Indexed on: 06 May '09Published on: 06 May '09Published in: Molecular and cellular biology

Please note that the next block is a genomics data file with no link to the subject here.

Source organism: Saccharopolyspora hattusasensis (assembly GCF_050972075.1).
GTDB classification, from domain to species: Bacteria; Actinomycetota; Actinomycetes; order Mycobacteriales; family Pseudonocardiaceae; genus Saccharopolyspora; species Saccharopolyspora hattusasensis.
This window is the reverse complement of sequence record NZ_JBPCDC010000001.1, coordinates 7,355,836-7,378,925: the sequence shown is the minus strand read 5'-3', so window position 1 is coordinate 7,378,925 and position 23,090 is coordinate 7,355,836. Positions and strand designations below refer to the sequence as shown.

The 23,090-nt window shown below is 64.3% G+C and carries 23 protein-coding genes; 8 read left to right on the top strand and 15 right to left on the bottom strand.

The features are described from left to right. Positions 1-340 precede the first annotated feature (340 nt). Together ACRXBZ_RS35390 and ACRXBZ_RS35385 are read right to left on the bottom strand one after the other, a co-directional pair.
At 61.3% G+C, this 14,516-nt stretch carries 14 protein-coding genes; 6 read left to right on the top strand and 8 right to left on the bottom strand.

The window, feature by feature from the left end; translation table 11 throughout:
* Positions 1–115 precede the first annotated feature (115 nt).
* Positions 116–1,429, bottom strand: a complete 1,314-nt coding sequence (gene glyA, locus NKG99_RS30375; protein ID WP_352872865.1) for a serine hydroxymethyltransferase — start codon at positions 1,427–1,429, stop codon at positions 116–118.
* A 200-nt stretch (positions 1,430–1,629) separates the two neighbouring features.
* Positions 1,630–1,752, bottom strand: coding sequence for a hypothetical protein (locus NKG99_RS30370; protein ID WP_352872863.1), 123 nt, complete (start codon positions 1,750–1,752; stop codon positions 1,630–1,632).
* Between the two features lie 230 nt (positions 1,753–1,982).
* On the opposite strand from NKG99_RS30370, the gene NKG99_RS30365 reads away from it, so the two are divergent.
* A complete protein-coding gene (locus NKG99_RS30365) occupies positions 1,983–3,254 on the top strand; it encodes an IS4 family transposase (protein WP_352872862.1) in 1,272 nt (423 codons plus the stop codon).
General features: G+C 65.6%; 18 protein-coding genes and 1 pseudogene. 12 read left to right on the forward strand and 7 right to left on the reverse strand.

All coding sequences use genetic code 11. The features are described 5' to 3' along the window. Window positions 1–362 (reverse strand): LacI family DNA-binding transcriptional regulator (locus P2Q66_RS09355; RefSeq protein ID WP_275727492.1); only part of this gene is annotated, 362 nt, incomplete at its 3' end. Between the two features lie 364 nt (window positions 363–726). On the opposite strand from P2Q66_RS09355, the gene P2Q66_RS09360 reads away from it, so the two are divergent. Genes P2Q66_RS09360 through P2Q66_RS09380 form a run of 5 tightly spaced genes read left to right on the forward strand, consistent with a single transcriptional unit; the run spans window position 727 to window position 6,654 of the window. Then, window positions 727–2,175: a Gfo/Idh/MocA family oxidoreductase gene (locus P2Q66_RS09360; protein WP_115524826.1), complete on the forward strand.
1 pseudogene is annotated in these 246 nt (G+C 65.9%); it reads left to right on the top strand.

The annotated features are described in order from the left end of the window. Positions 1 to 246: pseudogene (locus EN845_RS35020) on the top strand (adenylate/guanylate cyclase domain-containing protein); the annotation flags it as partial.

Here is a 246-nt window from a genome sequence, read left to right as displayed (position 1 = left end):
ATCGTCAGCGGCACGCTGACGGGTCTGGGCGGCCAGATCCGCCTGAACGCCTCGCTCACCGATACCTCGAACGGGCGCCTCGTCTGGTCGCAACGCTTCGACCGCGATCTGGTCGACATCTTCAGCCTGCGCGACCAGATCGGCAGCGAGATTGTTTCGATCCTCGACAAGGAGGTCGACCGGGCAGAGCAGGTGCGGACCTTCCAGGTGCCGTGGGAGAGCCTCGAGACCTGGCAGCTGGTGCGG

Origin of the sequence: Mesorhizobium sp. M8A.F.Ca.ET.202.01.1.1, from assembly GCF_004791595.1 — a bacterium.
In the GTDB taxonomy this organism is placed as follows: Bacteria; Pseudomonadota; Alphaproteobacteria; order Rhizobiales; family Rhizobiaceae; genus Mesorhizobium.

In Caenorhabditis elegans, the central cell-killing process is essentially controlled by the interplay of four apoptotic factors: EGL-1/BH3-only protein, CED-9/Bcl2, CED-4/Apaf1, and CED-3/caspase. In cells destined to die, EGL-1 binds to CED-9 and results in the release of CED-4 from the mitochondrion-tethered CED-9-CED-4 complex to the perinucleus, which facilitates processing of the CED-3 caspase to cause apoptosis. However, whether additional factors exist to regulate the cell-killing process remains largely unknown. We have identified here WAN-1, the C. elegans ortholog of mammalian adenine nucleotide translocator, as an important cell death regulator. Genetic inactivation of wan-1 significantly suppressed both somatic and germ line cell deaths in C. elegans. Consistently, chemical inhibition of WAN-1 activity also caused strong reduction of germ line apoptosis. WAN-1 localizes to mitochondria and can form complex with both CED-4 and CED-9. Importantly, the cell death initiator EGL-1 can disrupt the interaction between CED-9 and WAN-1. In addition, overexpression of WAN-1 induced ectopic cell killing dependently on the core cell death pathway. These findings suggest that WAN-1 is involved in the central cell-killing process and cooperates with the core cell death machinery to promote programmed cell death in C. elegans.